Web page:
The Block Registration RFC and the Gutenberg RFC process

While Slack is a critical tool for keeping in sync for project status and priorities, it has proven to be an ineffective platform to engage in detailed, long-lived discourse around complex engineering problems.

Inspired by other open source projects like React, Yarn, Rust… we started experimenting with a new RFC (Request For Comments) process in the Gutenberg repository in order to propose, discuss and adopt technical solutions for these big features or complex technical challenges.

The Block registration RFC

The first open RFC in the Gutenberg repository concerns the Block Registration API and intends to address the server-side awareness of blocks and simplify the block discovery for the block directory project.

The block registration API is the most important API in the block editor with a lot of technical challenges. Its implementation should fulfill a number of requirements:

  • A block type registration should be declarative and context-agnostic. Any runtime (PHP, JS, or other) should be able to interpret the basics of a block type (see “Block API” in the sections below) and should be able to fetch or retrieve the definitions of the context-specific implementation details. The following things should be made possible:
    • Fetching the available block types through REST APIs.
    • Fetching block objects from posts through REST APIs.
    • This API should be backward compatible with what we have at the moment.
    • It should be possible to statically analyze a block type in order to support advanced use-cases like the block discovery required by the Block Directory project.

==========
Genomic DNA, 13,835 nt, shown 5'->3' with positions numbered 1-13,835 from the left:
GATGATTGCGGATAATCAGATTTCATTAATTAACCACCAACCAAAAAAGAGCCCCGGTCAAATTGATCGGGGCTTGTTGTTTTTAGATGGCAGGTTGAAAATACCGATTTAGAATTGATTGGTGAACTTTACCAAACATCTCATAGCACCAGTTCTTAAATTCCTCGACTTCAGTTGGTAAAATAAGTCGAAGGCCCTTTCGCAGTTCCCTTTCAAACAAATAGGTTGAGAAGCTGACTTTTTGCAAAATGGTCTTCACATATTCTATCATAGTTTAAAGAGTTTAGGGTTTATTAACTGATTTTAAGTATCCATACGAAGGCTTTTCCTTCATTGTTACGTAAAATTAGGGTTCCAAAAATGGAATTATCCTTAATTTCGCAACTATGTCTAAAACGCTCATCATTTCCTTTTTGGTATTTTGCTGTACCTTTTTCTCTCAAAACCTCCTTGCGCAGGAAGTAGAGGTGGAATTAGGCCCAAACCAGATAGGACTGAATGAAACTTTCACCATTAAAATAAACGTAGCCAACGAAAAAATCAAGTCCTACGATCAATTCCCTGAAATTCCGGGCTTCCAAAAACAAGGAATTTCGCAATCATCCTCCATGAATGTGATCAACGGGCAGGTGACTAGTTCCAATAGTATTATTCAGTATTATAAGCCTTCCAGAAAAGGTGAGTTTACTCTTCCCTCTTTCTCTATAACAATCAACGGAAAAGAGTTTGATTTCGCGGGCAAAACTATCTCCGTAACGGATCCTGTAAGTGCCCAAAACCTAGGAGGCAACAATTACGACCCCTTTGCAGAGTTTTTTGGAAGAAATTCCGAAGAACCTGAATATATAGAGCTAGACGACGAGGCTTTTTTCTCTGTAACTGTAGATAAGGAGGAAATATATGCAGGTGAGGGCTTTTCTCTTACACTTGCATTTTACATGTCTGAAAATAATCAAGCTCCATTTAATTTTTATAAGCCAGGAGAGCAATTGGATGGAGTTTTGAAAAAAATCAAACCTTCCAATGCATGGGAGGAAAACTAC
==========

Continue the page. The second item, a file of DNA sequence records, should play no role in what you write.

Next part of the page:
• It should not require a build tool compilation step (e.g. Babel, Webpack) to author code which would be referenced in a block type definition.
  • It should allow to dynamically load (“lazy-load”) block types, or parts of block type definitions. In practical terms, it means that the editor should be able to be loaded without enqueuing all the assets (scripts and styles) of all block types. What it needs is the basic metadata (title, description, category, icon, etc…) to start with. It should be fine to defer loading all other code (edit, save, transforms, and other JavaScript implementations) until it is explicitly used (inserted into the post content).

This RFC has already received a lot of feedback and technical explorations already started to clarify feasibility already started but I’d like to encourage everyone to chime-in and share thoughts.

What type of features/problems should be submitted as RFCs

All ideas/PRs/proposals require discussions before moving to implementation. When the proposed changes are small then a GitHub issue is fine but in addition to the block registration API, all the features and technical problems with impact across different areas of the code base, new patterns for extensibility APIs, technical problems that are hard to solve without making compromises are good candidates for RFCs.

Some examples for the Gutenberg project include:

  • The Block Registration API.
  • The Block Invalidation and Deprecation handling.
  • Block areas storage mechanism and widgets migration.
  • Block Bahaviour reuse (colors, alignments…).
  • Responsive Image Handling and Block Alignment awareness in nested contexts.
  • Editor Styles.

The RFC workflow

The flow to propose a new RFC is the following:

  • Create a RFC document for your proposal.
  • Submit a pull request to the Gutenberg repository (markdown file added to the `docs/rfc` folder).
  • Discuss and incorporate feedback into the PR
  • After discussions in the weekly meetings, RFCs may or may not be accepted.
  • If the RFC is accepted, the PR is merged.

Accepted RFCs means the proposed feature is approved for implementation. Once implemented, the RFC becomes the de-facto documentation for it.

What makes a good RFC document

A good RFC document can be broken into the following sections:

  • Description of the problems solved by the RFC
  • Current status and previous attempts
  • Solution Proposal
  • Unsolved Problems

Who can submit an RFC

Anyone can submit an RFC.

We’re looking forward to start receiving RFC proposals!

#core-editor, #gutenberg, #meta